Bulletin 28 September 2018. What are analysts analysing, anyway?

Differentiating between philosophy and technology

Honour is understandable between thieves. After all, if I start stealing from you, what’s to stop you stealing back? And, similarly, few analysts go out on a limb to question or correct their peers. They might question back, and then, all hell would break loose. Of course it happens, on occasion: most often a smaller analyst firm will call out one of the industry behemoths, in the knowledge that, frankly, nobody is listening that hard anyway. It’s like attacking HMS Victory with a pea shooter. 

I’ve done it myself, on occasion, largely by virtue of being unable to keep my mouth shut than any deeper motive. Over a decade ago, when IDC announced to the world that we would run out of storage, I called BS: the very notion was impossible (and showed a deep misunderstanding of resource management). We haven’t run out of any such thing, for the record. Nonetheless I do feel vaguely embarrassed at having spoken up. Just like that time at EMC, and that time at… oh well, we are where we are. 

At the same time, I wonder if we do enough cross-scrutiny. The trouble with IT industry analysis is, well, where to start? but it comes too easily from losing a sense of objectivity. Technology products and services generally exist to solve a problem: the better we can define the problem, the easier it is to create a solution. For all the Three-Letter Acronyms, terms and  we churn out, therefore, each one offers a touchstone, a rallying call. We saw it with ERP, then CRM; with ORBs and ESBs, with SDN and NFV. What they mean matters less than the fact they create a space. 

Sometimes, however, this process goes wrong, most often when a trend emerges from the front lines rather than being triggered or catalysed by providers. We saw this with open source and SOA, then Cloud and BYOD; more recently we’re seeing it with DevOps. The models analysts use to define a space fall short, as do their philosophical basis: “What’s the market for cloud?” is one example of how traditional analyst thinking comes unstuck (answer: if you’re asking that question, you really don’t get what’s going on). 

This does lead to some fascinating disconnects. It’s the analyst’s job to be the trusted third party, to make the complex simple and help guide decisions. Yesterday, I was in a meeting with a pretty big computer company, talking about a topic currently close to my heart. “That position aligns with our thinking, but we’re not hearing any other analysts talk about it like that,” I was told. Again, the topic is irrelevant (as is the fact I know several analysts that could help out). More telling was the fact that the analyst community as a whole wasn’t helping.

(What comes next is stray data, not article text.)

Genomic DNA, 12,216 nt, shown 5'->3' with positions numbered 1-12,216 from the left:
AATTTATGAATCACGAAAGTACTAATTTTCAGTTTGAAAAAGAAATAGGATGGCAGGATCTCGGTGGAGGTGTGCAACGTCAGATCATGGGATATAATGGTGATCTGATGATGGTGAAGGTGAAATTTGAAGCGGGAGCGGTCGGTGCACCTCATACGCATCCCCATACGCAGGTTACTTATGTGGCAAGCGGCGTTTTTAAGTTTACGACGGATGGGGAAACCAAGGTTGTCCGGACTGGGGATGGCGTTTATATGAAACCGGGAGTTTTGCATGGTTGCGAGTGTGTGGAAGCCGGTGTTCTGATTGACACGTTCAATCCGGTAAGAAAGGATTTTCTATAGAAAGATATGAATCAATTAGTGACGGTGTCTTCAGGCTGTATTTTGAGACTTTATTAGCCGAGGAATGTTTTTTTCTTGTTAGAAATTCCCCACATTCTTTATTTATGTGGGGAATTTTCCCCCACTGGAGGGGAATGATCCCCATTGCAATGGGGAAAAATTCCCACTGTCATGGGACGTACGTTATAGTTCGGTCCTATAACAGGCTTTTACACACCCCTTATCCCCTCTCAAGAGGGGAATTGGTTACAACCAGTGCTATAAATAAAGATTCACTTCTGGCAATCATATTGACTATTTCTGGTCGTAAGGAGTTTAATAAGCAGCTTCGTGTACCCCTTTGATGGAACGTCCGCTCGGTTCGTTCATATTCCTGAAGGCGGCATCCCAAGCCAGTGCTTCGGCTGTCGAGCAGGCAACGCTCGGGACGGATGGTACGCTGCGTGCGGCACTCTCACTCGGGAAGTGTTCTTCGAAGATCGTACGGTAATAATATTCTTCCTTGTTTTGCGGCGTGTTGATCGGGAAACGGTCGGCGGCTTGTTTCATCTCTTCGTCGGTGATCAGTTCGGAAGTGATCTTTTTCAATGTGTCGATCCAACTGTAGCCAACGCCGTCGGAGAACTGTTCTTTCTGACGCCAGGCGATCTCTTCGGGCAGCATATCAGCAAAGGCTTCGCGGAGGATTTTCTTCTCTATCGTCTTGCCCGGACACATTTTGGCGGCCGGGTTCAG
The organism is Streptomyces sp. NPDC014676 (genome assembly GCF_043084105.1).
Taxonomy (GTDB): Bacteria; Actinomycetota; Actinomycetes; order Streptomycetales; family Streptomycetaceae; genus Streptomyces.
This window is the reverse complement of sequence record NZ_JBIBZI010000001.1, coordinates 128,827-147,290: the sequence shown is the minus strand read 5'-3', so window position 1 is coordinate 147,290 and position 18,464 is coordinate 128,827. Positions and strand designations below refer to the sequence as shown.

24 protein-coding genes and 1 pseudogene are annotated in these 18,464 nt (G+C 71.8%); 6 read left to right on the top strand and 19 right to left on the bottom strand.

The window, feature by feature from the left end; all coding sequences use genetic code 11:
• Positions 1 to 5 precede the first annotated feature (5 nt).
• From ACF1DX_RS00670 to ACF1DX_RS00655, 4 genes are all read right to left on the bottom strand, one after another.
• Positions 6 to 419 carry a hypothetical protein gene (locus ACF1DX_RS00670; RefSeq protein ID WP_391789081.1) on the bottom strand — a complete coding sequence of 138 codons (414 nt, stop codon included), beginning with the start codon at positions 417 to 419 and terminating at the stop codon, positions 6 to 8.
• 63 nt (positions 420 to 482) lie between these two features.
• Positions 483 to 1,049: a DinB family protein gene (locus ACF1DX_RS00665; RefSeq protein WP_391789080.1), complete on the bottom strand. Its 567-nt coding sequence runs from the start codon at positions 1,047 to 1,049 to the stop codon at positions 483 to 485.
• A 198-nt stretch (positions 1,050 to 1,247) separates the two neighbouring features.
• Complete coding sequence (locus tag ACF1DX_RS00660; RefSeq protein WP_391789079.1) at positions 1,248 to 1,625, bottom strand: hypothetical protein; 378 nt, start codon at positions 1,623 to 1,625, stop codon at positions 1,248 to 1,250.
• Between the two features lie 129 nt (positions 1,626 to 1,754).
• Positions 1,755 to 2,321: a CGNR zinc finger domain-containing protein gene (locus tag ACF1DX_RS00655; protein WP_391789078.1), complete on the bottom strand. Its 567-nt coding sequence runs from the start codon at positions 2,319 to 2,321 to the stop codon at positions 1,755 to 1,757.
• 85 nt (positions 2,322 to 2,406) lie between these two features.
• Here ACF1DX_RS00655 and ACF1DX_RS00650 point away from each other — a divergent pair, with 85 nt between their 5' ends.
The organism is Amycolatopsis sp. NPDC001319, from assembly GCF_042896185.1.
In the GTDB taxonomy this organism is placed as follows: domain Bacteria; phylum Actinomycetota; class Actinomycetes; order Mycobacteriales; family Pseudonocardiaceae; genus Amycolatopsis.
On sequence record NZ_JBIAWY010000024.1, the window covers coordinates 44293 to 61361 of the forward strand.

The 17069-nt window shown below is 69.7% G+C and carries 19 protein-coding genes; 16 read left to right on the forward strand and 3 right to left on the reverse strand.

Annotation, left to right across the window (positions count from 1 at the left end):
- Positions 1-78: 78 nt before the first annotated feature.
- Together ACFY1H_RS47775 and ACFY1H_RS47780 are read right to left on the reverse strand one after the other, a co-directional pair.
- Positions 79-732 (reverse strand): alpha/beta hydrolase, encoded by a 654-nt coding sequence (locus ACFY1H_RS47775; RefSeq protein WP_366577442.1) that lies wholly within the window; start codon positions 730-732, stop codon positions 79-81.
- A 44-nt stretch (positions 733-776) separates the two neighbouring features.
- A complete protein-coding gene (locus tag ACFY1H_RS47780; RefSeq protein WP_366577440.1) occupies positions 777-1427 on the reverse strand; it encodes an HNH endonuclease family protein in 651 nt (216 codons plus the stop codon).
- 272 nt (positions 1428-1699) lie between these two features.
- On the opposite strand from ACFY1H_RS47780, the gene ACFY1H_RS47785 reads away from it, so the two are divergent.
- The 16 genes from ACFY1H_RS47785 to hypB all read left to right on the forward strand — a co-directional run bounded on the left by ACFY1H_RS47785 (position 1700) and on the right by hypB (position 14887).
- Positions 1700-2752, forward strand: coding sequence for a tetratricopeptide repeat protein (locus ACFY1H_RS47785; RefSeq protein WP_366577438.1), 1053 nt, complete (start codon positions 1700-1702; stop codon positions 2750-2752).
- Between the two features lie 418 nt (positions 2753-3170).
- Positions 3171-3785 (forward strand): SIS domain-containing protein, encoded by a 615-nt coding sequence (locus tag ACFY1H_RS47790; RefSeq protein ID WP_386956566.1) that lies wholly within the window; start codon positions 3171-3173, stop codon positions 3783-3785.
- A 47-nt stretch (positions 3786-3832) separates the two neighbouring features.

For sure, both me, the big company and a few other people I know could be completely wrong, but I don’t think that this the case. Rather, in this case, the topic (OK, it was DevOps) is seen as an end-point, and any products associated with it are a means to that end. Nothing could be further from the truth: for sure, it’s a good place to get to, but it is merely a point on a bigger journey. Let me put it this way: you won’t become any better at delivering innovation quickly by implementing DevOps tooling. That would be like buying some breathing apparatus, and becoming an expert diver overnight. 

Of course, it’s never a good thing to buy some tech and believe it’ll change things, but in many cases, it does get a result (remember getting your first mobile phone?). And often, tech does need a rallying call, to help explain why it’s a good idea; it’s also a lot easier to talk about something if it has a name. However, just because the industry works best with bandwagons, we shouldn’t just assume everything needs one and in some cases, it can be counterproductive. 

The bottom line is, where technology exists to support a philosophy, we should act very differently to where a new way of working falls naturally out of buying a particular piece of tech. Sure, there’s a spectrum, but we should be able to differentiate between the two. 

 

Smart Shift: Brainstorming the future

The next section in Smart Shift is now up. It covers Robert Boyle and the Royal Society, unicorns and VCs, smart belts and hype cycles. Feedback welcome, as always!


Have a good weekend and all the best, Jon


Also published on Medium.

Bulletin 28 September 2018. What are analysts analysing, anyway?

Leave a Reply

Your email address will not be published. Required fields are marked *